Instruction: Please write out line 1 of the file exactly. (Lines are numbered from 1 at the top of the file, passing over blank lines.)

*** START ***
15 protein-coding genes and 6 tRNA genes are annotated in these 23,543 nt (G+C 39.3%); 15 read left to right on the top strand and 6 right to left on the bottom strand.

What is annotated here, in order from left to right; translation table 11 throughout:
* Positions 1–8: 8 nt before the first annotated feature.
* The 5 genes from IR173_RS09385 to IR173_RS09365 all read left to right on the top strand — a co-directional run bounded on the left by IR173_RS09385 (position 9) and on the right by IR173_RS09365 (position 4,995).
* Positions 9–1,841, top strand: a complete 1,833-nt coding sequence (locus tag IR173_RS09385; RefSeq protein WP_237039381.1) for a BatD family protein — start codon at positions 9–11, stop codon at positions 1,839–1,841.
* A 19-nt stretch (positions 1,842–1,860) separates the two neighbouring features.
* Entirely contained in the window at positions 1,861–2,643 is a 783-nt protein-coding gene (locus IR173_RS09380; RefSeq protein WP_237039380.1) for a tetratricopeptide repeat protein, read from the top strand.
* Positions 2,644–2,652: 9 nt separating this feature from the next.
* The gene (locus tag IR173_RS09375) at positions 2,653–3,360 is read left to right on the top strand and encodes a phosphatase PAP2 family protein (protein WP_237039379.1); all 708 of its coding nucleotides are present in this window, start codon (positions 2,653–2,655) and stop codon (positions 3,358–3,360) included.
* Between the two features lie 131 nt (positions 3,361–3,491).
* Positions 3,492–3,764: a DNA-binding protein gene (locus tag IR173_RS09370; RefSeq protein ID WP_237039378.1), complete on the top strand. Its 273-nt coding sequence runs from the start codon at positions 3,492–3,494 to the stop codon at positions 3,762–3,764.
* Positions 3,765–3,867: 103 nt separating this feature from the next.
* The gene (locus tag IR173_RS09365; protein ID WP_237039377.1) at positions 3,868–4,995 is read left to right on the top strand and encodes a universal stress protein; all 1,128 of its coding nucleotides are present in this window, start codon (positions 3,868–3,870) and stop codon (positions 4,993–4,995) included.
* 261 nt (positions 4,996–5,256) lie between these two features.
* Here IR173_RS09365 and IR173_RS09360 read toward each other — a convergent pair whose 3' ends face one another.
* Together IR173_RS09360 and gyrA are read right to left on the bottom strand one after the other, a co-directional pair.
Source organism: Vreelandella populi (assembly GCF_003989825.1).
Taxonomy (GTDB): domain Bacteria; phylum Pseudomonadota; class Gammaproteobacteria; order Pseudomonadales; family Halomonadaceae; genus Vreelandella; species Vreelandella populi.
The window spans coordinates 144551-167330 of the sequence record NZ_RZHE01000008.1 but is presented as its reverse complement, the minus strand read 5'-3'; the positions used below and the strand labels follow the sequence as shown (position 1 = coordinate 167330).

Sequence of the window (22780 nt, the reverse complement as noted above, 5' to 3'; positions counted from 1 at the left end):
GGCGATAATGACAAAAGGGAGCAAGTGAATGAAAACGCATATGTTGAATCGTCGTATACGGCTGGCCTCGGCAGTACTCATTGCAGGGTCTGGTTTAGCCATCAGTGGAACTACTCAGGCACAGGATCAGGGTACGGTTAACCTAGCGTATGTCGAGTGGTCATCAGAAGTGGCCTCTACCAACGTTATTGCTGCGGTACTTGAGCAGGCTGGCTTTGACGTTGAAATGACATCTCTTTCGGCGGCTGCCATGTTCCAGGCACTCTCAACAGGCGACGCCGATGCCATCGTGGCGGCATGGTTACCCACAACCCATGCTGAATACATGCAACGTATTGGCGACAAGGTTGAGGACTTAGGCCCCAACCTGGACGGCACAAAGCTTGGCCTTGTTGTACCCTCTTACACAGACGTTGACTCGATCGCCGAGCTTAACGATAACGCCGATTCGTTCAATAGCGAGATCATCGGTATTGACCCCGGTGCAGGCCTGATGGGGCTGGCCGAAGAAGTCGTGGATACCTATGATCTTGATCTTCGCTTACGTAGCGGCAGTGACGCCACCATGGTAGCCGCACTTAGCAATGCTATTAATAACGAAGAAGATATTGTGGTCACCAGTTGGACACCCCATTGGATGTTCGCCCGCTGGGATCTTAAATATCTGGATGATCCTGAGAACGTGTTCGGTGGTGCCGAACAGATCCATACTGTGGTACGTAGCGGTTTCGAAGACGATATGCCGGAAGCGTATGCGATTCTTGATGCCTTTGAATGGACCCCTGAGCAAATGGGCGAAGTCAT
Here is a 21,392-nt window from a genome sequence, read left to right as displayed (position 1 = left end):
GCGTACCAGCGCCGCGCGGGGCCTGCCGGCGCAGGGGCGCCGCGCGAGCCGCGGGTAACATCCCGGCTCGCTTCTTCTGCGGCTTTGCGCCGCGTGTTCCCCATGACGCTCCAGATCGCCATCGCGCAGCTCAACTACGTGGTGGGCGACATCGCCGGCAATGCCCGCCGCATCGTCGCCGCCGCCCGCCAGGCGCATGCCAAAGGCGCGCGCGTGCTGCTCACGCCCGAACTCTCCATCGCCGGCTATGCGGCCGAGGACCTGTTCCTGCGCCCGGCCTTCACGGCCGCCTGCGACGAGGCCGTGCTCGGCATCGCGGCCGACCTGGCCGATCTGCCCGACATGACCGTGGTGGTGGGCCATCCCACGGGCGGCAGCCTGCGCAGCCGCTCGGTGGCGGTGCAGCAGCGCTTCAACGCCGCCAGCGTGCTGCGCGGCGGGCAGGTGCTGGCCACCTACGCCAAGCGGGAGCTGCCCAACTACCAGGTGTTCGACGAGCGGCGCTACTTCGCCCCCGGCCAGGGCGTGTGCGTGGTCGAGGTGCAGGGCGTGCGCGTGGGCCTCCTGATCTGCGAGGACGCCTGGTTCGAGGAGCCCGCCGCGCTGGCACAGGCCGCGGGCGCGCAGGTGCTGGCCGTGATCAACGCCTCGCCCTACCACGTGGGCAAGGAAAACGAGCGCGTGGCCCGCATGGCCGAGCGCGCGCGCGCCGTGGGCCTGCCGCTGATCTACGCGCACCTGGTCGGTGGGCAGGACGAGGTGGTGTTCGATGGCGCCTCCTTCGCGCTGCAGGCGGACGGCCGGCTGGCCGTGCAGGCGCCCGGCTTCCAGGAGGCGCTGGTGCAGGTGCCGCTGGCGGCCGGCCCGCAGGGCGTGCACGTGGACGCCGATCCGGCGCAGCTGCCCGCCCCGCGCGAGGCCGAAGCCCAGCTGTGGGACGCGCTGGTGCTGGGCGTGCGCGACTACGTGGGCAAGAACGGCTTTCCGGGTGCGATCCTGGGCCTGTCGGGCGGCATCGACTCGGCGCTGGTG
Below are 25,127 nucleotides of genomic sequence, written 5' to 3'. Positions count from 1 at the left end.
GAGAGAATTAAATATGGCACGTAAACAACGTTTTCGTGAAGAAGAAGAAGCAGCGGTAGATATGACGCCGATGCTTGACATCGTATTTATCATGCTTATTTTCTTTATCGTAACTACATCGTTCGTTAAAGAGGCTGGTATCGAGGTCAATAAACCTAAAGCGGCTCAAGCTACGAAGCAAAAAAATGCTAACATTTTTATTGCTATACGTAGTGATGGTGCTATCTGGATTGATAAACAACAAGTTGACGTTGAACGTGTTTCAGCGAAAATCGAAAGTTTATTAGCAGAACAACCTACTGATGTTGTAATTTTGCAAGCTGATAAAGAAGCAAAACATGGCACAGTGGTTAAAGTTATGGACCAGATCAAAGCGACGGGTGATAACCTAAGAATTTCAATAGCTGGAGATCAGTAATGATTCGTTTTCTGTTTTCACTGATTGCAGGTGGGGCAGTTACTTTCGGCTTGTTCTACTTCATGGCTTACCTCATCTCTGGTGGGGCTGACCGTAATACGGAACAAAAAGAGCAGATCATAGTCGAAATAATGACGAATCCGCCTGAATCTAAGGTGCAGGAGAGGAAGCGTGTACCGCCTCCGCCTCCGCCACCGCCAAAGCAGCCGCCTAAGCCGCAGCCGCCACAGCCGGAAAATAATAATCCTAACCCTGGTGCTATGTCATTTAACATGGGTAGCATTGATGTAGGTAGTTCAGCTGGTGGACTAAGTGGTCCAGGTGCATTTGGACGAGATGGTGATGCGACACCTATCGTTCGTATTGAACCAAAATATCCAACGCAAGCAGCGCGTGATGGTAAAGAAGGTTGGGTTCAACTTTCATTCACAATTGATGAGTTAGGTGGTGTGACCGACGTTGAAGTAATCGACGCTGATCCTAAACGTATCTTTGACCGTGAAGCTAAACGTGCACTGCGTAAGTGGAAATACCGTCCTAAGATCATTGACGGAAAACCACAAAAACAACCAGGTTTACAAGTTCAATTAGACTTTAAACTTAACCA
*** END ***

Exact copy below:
15 protein-coding genes and 6 tRNA genes are annotated in these 23,543 nt (G+C 39.3%); 15 read left to right on the top strand and 6 right to left on the bottom strand.